1) The USPTO "pays" for law school after 2 years of service.  However, there are a few things that I think you should consider before going on this path.
 
First, law school tuition is mostly taxable.  The first $5250 is not taxable, but the rest is.  You'll almost surely be in the 28% bracket.  So, you're looking at 28 (federal) + 5.75 (state) + 7.45 (SSA, Medicare) = 41.2% tax.  That turns out to be about $9000/year, unless you go to Mason.  For most people this is their entire disposable income.
 
Second, when you finish you owe the USPTO 1 month for every 3 credits, which means about 2.5 years.  And, by that time, you'll surely be a primary examiner, and possibly even a SPE.  SPE is arguably a better job than associate (not partner) at any firm (SPEs make 145k with overtime + 15k bonus + pension, and get 392 hrs of leave, etc.)  So, you may very well end up going through all that schooling for no reason.
 
If you actually want to work for a law firm I would not suggest getting a law degree while working at the USPTO.  Financially, you have the right idea.  Work for the PTO for about 2 years, then go to a firm that pays the tuition directly to your school, and has reduced billable hour requirements for agents in law school.  That way you'd be able to get yourself on a partnership track early, you'd still be making money while in school (by avoiding the taxman), and your workload wouldn't be all that bad (until your done, that is).
 
I bet you could come in as a GS-9.  Probably, GS-9, step 10.  I think the first promotion is still 6 months.  But, assuming you can bill overtime, the promotion is actually less money in the short term.  If you're planning to leave I think you should come in at GS-9, step 10, bill max OT once you get the laptop at 1 year, and then go to a firm at two years.
 
 
 
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mandejapan
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Posts: 58
Re: Working for the USPTO
« Reply #1093 on: Jul 7th, 2007, 10:03am »
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Hi Tiger4852,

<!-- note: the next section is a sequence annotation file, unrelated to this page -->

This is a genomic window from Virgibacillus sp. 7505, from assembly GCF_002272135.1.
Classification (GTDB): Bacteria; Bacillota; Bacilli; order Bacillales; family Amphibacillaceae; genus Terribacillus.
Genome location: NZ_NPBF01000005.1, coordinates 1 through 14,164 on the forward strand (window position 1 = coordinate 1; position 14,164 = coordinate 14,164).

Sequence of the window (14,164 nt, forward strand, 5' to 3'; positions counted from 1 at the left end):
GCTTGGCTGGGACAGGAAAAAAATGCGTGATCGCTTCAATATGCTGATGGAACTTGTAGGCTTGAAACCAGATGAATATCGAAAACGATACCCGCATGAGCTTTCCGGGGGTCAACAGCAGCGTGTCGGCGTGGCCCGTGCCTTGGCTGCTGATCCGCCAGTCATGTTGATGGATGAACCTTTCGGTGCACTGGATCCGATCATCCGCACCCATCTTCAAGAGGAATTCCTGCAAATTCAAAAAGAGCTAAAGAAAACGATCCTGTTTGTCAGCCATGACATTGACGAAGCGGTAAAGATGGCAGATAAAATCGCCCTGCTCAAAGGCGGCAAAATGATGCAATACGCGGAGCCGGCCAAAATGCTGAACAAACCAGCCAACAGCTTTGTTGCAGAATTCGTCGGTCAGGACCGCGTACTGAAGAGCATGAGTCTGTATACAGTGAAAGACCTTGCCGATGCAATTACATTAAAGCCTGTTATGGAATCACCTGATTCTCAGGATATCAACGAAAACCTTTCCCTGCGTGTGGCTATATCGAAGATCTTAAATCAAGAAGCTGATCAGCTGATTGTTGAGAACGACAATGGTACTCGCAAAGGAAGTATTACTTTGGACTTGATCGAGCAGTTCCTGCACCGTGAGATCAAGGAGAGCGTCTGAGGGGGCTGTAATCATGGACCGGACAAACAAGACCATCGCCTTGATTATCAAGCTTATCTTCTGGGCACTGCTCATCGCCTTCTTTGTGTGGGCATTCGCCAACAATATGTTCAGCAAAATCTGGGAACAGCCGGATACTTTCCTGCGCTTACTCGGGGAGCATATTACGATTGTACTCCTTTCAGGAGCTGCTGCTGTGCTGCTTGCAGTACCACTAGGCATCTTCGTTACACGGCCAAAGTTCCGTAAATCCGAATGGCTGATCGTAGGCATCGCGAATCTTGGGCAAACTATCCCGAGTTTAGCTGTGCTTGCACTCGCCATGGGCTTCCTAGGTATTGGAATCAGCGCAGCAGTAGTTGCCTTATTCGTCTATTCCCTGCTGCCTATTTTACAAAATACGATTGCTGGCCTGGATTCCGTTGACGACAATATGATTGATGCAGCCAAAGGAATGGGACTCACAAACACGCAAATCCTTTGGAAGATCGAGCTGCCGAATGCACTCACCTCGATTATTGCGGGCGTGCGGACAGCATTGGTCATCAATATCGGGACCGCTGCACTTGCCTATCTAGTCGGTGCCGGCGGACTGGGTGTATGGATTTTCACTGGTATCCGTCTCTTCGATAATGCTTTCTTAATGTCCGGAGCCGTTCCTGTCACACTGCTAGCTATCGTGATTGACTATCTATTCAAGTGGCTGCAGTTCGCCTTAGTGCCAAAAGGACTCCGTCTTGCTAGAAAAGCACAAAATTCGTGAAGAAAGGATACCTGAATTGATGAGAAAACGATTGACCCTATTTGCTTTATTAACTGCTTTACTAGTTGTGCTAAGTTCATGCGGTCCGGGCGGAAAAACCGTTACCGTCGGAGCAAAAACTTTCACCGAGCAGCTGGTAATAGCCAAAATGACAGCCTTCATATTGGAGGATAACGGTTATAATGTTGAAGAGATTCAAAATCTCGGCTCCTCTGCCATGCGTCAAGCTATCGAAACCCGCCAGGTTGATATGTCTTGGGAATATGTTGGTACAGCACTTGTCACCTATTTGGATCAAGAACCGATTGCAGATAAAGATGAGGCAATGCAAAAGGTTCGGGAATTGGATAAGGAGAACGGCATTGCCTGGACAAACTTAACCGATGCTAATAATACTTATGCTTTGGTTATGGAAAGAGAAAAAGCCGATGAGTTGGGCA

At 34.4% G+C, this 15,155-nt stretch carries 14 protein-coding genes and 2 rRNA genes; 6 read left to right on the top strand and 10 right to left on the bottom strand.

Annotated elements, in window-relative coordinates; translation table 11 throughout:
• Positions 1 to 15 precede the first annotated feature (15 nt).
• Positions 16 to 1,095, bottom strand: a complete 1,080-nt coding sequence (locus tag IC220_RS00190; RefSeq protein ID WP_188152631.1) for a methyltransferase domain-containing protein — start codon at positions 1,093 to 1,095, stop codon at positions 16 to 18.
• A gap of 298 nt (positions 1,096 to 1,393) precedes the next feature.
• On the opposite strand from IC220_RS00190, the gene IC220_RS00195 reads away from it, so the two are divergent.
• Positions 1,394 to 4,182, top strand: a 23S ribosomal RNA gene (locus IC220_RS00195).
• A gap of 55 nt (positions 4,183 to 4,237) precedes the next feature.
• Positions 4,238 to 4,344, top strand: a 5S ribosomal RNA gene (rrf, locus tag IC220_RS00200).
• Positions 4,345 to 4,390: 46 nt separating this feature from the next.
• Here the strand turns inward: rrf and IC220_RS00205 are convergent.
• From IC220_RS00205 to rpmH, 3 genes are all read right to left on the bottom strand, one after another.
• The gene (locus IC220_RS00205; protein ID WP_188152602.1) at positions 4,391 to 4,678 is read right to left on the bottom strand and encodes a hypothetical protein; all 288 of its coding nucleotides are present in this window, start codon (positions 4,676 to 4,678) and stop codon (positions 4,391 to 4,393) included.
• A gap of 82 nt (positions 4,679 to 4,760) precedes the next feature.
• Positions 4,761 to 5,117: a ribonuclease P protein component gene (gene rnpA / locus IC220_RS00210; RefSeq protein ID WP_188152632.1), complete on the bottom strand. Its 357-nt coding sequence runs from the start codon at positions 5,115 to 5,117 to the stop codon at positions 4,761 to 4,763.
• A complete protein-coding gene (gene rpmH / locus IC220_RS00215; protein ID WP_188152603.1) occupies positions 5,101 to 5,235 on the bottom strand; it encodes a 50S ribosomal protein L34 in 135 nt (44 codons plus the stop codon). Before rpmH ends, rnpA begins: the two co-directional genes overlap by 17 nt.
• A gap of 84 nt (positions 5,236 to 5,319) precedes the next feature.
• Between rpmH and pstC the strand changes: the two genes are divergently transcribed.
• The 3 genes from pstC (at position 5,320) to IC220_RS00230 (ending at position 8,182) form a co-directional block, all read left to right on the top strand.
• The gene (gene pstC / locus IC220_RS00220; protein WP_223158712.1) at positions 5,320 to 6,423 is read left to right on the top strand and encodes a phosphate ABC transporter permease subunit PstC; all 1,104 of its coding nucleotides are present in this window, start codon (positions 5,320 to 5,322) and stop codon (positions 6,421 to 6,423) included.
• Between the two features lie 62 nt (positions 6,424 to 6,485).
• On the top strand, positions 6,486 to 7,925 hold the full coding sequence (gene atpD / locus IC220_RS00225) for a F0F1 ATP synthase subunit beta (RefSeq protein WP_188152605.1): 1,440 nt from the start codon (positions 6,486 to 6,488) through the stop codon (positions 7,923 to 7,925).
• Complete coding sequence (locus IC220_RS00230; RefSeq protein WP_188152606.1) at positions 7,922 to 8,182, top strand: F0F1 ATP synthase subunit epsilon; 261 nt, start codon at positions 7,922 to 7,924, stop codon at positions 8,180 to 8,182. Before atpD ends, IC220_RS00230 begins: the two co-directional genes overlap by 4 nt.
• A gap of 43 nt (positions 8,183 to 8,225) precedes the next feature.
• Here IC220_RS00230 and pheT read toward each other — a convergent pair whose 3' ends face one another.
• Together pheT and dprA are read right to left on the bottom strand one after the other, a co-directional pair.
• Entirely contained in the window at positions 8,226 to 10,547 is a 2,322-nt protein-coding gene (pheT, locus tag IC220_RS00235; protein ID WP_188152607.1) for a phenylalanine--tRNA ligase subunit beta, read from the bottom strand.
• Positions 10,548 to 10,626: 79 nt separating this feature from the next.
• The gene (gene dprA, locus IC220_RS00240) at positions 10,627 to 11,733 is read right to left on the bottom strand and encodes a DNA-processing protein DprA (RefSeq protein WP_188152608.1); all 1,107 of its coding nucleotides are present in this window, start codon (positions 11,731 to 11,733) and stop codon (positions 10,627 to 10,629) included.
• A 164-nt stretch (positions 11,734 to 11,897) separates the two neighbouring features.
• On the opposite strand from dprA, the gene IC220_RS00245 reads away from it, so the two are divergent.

I'm not sure if you'd be able to start at a GS 9 without a master's degree.  They are usually only able to start you at GS 7 step 10 if you have a bachelor's degree (with good grades) or a GS 9 step 8 if you have a master's degree.  If you have a full time job with a current salary and can show your salary in writing, the HR Office can match your current salary, so that's one way to get a GS 9 step 9 or 10.  The good thing for you though is that you would get the nice EE/CE recruitment bonus of about 8k per year for 4 years, so that's an extra 32k if you stayed there the entire time.
 
At least this was my experience...and one of my friend's also had a similar experience.
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Anon Examiner
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Re: Working for the USPTO
« Reply #1094 on: Jul 7th, 2007, 10:22am »
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He said he's got some internship experience.  He can get hired as a GS-9 with a bachelor's degree and 1 year of experience.  If he can successfully spin internship experience to be actual experience then he's good to go.  He seems like a really good candidate, and it wouldn't be the first time this has happened.
 
You're right about the GS-9, step 8 thing.  He'd need to get an offer for 72k elsewhere make GS-9, step 10 starting.  But, with a 3.9 in EE, in today's economy, this should not be very difficult to pull off.  I suggest he apply to companies in California, where the cost of living is high, just to get an offer for the USPTO to match.